Most upstream versioning schemes are "simple"; they generate versions like They consist of one or more version components, separated by periods. Each component is a whole number, potentially with leading zeroes. The components can also include one or more ASCII letters, upper or lower case. The value of a component must never be reduced (to a value which sorts lower) without a component somewhere to the left increasing. Note that the version sequence (1.4a, 1.4b, 1.4) does not meet this criterion, as 4 sorts lower than 4b. The sequence (1.4, 1.4a, 1.4b) is, however, simple.

This is a very common versioning scheme, and the vast majority of software projects use something which works like this.

To package release versions of software using this versioning scheme:

  • Use the upstream project version verbatim in the Version: tag. Don’t trim leading zeroes.

Complex versioning

There are several ways in which the simple scheme might not work in a particular situation:

  • Upstream has never chosen a version; only snapshots are available for packaging.

  • Upstream simply doesn’t use a version scheme which orders properly under RPM’s version comparison operation.

  • You wish to package a prerelease version (snapshot or otherwise).

  • You wish to package a postrelease snapshot.

  • Upstream was thought to be following one scheme but then changed in a way that does not sort properly.

  • You need to apply a small fix to a release branch of Fedora without updating the newer branches.

  • More than one of the above may apply (lucky you). Follow all of the relevant recommendations below together.

This subsection describes how to modify the upstream project version to be suitable for the Version field. Use of Release: +%autorelease+ remains unchanged.

Handling non-sorting versions with tilde, dot, and caret

The tilde symbol (‘~’) is used before a version component which must sort earlier than any non-tilde component. It is used for any pre-release versions which wouldn’t otherwise sort appropriately.

For example, with upstream releases 0.4.0, 0.4.1, 0.5.0-rc1, 0.5.0-rc2, 0.5.0, the two "release candidates" should use 0.5.0~rc1 and 0.5.0~rc2 in the Version: field.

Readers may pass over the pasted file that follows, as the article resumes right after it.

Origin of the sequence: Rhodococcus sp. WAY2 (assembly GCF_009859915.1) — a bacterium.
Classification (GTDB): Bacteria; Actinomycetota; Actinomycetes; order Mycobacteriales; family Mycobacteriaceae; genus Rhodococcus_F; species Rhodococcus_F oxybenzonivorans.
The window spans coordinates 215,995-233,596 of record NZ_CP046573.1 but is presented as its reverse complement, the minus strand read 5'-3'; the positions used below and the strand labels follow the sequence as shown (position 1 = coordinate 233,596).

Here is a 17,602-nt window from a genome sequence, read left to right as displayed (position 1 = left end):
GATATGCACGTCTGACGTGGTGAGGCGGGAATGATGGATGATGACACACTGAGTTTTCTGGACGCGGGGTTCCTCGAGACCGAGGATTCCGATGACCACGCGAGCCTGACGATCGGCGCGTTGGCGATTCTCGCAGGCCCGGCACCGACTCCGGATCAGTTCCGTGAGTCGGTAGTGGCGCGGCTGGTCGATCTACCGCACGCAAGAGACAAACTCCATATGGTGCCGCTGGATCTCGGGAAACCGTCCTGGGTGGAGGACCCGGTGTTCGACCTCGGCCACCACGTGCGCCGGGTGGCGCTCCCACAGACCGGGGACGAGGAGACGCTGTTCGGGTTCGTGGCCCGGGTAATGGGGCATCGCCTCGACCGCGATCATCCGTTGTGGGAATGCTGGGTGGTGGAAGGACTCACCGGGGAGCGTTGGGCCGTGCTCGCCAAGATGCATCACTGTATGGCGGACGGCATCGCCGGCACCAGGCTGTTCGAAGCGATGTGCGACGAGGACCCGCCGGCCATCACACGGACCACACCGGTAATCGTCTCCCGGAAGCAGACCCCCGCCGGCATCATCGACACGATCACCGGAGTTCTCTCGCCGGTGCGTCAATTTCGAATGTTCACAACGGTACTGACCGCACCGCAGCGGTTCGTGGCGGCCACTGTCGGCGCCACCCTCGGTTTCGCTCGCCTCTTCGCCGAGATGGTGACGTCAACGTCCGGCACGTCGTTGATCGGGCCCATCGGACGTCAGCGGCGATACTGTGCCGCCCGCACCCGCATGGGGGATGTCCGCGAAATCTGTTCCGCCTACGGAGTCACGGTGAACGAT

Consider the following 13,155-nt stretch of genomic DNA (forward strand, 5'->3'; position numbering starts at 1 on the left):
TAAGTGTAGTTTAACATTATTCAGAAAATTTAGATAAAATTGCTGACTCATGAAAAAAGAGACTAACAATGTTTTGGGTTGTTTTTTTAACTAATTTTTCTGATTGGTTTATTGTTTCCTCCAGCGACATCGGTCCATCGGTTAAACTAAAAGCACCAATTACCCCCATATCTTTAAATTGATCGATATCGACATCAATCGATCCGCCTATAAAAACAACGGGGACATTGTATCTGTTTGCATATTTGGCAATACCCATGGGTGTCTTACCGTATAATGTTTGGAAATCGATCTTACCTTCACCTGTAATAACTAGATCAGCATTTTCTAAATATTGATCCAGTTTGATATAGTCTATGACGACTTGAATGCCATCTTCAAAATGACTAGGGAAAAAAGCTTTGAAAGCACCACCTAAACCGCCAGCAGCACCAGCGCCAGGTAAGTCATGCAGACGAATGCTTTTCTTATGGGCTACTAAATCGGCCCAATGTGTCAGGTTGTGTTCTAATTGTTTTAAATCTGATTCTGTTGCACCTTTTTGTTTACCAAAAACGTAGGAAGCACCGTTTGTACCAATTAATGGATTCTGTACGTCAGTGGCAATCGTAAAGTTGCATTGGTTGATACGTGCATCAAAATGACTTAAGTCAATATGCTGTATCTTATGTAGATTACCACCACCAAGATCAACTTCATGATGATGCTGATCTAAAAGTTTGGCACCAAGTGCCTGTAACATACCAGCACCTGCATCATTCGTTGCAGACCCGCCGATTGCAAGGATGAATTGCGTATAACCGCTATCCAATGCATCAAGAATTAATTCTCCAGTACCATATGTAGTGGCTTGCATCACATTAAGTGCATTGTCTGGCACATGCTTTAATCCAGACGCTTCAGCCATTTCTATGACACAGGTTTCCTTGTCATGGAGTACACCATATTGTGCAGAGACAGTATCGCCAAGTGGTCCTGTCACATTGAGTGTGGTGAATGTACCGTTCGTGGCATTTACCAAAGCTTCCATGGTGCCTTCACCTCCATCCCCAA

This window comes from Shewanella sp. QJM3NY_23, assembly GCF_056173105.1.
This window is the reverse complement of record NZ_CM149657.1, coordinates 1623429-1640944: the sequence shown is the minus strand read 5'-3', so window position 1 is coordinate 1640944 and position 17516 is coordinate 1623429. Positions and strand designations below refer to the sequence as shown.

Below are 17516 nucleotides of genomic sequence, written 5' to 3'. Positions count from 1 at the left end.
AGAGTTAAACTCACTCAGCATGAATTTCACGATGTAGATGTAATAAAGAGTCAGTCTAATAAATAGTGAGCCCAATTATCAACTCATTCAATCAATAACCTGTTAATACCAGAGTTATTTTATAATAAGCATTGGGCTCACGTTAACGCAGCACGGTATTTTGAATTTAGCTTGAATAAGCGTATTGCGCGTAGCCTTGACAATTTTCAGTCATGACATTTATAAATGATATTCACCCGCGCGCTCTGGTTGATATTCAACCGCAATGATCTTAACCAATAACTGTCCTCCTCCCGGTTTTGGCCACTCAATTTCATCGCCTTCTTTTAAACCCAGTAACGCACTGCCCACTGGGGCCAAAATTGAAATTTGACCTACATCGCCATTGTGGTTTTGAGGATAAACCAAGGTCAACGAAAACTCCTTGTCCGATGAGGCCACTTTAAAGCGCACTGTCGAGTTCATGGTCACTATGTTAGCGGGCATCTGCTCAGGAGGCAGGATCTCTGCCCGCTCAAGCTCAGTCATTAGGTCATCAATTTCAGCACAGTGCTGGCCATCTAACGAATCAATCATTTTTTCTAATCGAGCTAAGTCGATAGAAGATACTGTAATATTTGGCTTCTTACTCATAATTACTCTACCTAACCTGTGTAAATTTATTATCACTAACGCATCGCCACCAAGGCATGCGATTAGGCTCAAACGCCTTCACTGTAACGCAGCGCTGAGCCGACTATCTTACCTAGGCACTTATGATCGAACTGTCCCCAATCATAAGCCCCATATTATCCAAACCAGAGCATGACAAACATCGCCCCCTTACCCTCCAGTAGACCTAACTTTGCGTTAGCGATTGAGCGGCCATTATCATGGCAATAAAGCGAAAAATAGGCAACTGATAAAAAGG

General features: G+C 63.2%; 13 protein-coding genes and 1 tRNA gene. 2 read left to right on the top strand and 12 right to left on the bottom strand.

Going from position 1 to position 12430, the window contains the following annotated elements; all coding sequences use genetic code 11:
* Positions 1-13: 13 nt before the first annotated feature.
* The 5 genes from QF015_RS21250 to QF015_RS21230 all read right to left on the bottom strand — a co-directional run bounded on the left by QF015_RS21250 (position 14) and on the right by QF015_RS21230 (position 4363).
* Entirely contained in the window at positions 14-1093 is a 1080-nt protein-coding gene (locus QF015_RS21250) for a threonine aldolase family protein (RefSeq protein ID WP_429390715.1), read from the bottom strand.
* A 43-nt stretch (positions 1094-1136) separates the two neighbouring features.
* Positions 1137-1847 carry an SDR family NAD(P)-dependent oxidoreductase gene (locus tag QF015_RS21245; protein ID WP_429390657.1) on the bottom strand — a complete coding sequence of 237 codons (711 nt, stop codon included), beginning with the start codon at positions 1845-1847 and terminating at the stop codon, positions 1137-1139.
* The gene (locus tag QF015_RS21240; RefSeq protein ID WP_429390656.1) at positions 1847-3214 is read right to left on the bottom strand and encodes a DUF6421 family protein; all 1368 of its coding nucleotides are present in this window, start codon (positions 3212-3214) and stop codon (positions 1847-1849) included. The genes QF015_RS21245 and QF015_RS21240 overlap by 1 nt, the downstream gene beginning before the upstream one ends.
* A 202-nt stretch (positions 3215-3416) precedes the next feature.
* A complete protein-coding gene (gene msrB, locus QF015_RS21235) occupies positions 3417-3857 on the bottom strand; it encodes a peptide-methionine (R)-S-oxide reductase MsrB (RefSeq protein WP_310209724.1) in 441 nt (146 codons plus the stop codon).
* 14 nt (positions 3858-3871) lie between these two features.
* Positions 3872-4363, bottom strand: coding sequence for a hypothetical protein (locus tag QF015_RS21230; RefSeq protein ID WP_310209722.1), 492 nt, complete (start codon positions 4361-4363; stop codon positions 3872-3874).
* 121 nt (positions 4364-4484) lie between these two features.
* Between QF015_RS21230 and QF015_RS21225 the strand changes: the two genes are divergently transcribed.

Bugfix or "patchlevel" releases that some upstream make should be handled using simple versioning. The separator used by upstream may need to be replaced by a dot or dropped.

For example, if the same upstream released 0.5.0-post1 as a bugfix version, this "post-release" should use 0.5.0.post1 in the Version: field. Note that 0.5.0.post1 sorts lower than both 0.5.1 and

The caret symbol (‘^’) is used before a version component which must sort later than any non-caret component. It is used for post-release snapshots, see next section.

The caret operator is not supported in RHEL7 which has rpm 4.11. If you need to support RHEL7/EPEL7 from the same specfile, use [Traditional versioning with part of the upstream version information in the release field] instead.


Snapshots (a version taken from the upstream source control system not associated with a release), must contain a snapshot information field after a caret (^). The first part of the field ensures proper sorting. That field may either the date in eight-digit "YYYYMMDD" format, which specifies the last modification of the source code, or a number. The packager may include up to 17 characters of additional information after the date, specifying the version control system and commit identifier. The snapshot information field is appended to version field described above, possibly including the pre-release and patchlevel information.